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Working Cow Horse or Working Horse Cow?

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Soapweed
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Postby Soapweed » Sat Jan 14, 2012 6:21 pm

This is where you take down your rope and pull the loop up tight. This forms a good solid "knot" with which to hit said bovine on top of its head. A few whirls of the rope with this knot hitting them usually gives some new respect and a more submissive attitude. You don't have to get mad or mean, just be diligent and steadily persuasive with the antidote. :wink:

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Silver
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Postby Silver » Sat Jan 14, 2012 7:18 pm

Soapweed wrote:This is where you take down your rope and pull the loop up tight. This forms a good solid "knot" with which to hit said bovine on top of its head. A few whirls of the rope with this knot hitting them usually gives some new respect and a more submissive attitude. You don't have to get mad or mean, just be diligent and steadily persuasive with the antidote. :wink:


When I was a kid I saw my grandfather do that to a cow... she hit the ground and did the proverbial chicken, and we assumed that that was the end of that particular cow. I'm not sure who was more surprised, Grandpa or the cow. She did get up however, but I don't remember joy being the emotion caused by recovery.

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Jinglebob
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Postby Jinglebob » Sat Jan 14, 2012 8:29 pm

Soapweed wrote:This is where you take down your rope and pull the loop up tight. This forms a good solid "knot" with which to hit said bovine on top of its head. A few whirls of the rope with this knot hitting them usually gives some new respect and a more submissive attitude. You don't have to get mad or mean, just be diligent and steadily persuasive with the antidote. :wink:
:) Exactly. Don't get mad, get results.
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Northern Rancher
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Postby Northern Rancher » Sun Jan 15, 2012 10:30 am

I'm going to be the contrarion and suggest that the gunsel riding the horse was the problem-you take any breed of cattle from salers to a pet hereford on valium and they will react exactly like that one did if some idiot lopes his horse into their flight zone. Proper pressure at the start and the whole gong show wouldn't of got going. That calf wasn't that bad just mishandled.

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JF Ranch
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Postby JF Ranch » Mon Jan 16, 2012 9:53 am

I see it this way, whatever "Working Cowhorse" event had taken place was finished and they were simply trying to get the animal out of the arena. It got sullen and the video was a result of some pretty poor cowboying. In the end, somebody got some smarts and simply brought in another critter for accompaniment and to show the way through the gate. The solution worked very well and didn't take very long either. I wouldn't disagree with leading it out on the end of a rope either, but from the looks of those fellers, they likely would have made the situation even worse.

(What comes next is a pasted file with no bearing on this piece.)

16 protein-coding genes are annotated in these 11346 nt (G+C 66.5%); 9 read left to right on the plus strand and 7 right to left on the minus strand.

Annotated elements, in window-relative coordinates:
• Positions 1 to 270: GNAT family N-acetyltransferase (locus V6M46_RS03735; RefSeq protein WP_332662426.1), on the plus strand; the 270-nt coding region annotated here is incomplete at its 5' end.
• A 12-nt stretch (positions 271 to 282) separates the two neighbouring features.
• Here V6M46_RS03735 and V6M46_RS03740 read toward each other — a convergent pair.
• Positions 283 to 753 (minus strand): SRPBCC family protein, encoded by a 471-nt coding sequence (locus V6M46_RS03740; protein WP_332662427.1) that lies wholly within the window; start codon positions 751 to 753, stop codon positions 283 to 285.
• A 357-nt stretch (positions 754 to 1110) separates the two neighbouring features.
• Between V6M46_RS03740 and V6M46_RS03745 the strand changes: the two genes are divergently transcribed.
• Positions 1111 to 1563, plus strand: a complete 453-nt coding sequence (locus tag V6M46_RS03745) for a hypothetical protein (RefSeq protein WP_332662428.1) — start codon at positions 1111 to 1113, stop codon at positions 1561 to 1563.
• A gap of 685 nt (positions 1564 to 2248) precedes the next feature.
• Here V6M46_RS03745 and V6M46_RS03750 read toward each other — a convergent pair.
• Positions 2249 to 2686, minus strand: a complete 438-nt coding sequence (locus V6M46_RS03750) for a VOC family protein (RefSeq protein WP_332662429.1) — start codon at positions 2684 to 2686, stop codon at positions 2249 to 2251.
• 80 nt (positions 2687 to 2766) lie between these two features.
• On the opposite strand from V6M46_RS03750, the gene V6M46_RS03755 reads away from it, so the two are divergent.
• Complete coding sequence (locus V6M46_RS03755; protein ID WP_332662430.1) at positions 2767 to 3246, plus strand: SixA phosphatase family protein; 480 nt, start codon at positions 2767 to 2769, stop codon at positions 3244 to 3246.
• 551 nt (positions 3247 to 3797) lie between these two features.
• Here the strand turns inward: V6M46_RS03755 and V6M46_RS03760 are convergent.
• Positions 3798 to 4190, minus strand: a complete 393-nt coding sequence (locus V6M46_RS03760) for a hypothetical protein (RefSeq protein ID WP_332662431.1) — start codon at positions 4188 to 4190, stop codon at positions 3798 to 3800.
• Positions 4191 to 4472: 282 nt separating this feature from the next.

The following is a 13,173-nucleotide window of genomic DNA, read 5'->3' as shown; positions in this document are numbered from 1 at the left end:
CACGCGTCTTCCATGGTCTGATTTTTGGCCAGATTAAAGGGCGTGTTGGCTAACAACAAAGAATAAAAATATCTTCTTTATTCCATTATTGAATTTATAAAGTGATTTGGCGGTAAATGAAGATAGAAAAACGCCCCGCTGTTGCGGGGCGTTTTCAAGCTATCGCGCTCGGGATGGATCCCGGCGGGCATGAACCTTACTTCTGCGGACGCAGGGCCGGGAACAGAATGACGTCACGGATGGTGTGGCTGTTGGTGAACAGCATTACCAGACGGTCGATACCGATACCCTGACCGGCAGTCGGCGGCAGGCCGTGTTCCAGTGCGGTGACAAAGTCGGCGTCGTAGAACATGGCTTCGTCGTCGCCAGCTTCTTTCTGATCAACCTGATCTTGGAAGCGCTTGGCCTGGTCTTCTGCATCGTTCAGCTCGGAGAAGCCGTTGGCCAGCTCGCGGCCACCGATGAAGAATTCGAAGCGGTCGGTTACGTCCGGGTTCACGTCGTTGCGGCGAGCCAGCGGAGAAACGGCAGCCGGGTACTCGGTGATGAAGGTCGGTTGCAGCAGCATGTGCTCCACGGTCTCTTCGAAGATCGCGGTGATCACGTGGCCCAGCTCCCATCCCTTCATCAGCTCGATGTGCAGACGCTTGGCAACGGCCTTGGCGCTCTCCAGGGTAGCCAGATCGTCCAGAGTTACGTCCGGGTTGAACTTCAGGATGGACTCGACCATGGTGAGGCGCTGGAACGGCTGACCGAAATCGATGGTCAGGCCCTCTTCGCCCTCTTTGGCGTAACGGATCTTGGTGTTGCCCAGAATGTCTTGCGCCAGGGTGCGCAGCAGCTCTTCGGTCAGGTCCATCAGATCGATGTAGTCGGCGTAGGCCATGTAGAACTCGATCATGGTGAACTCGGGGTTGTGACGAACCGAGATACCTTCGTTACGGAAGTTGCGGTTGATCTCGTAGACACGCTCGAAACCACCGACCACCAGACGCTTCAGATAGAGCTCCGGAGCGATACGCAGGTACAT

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Postby Northern Rancher » Mon Jan 16, 2012 6:20 pm

I did a Pfizer call to a backgrounding lot a few years back. Their crew was terrible back then-I pointed out how much mishandled cattle could cost you. Well as fate would have it they went broke-no surprise to me-a buddy had rented a couple empty pens for his bulls and we stopped in to look last fall. Just across the alley the owners were trying to pull about an eight weight yearling-they ran the p*** out of him with a side by side the whole time we looked at bulls. I doubt he made it either. I hate seeing cattle handled wrong-I was guilty of it myself for many years. Running an A'I program with a bunch of black cows and only one wire electric fences sharpens you up real fast lol.

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caljane
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Postby caljane » Tue Jan 17, 2012 10:44 pm

Big Muddy rancher wrote:Wonder if that was in Germany?

Dang Simmental cattle they haven't changed much over here.


As a matter of fact - yes, this was in Germany, at their biggest western fair, the "Americana", every 2 years in Augsburg. And that's where the problem occurs - livestock in Germany is raised like pets, while our cows learn respect while they go through certain stages of their life (branding, vaccinations, ...) the cattle in Germany are treated much different - thus don't learn to respect the space of a horse or cowboy. The horse was actually a Haflinger, even though they can learn to work a cow they do not have the natural cow sense of a Quarter Horse or any well bred ranch horse.

I contemplate to import one or two of these calves and bring them to a local rodeo, though :)

Thanks for sharing, Jigger Boss!

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caljane
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Postby caljane » Tue Jan 17, 2012 10:53 pm

Soapweed wrote:This is where you take down your rope and pull the loop up tight. This forms a good solid "knot" with which to hit said bovine on top of its head. A few whirls of the rope with this knot hitting them usually gives some new respect and a more submissive attitude.


*yupp* in this case it would have earned you a free meal and over night stay in a German jail cell. You just don't rope a poor calf in Germany - and certainly do not slap it with the end of a rope in front of hundreds of spectators ... :-) - but I agree, it would have helped the attitude of the calf a lot!


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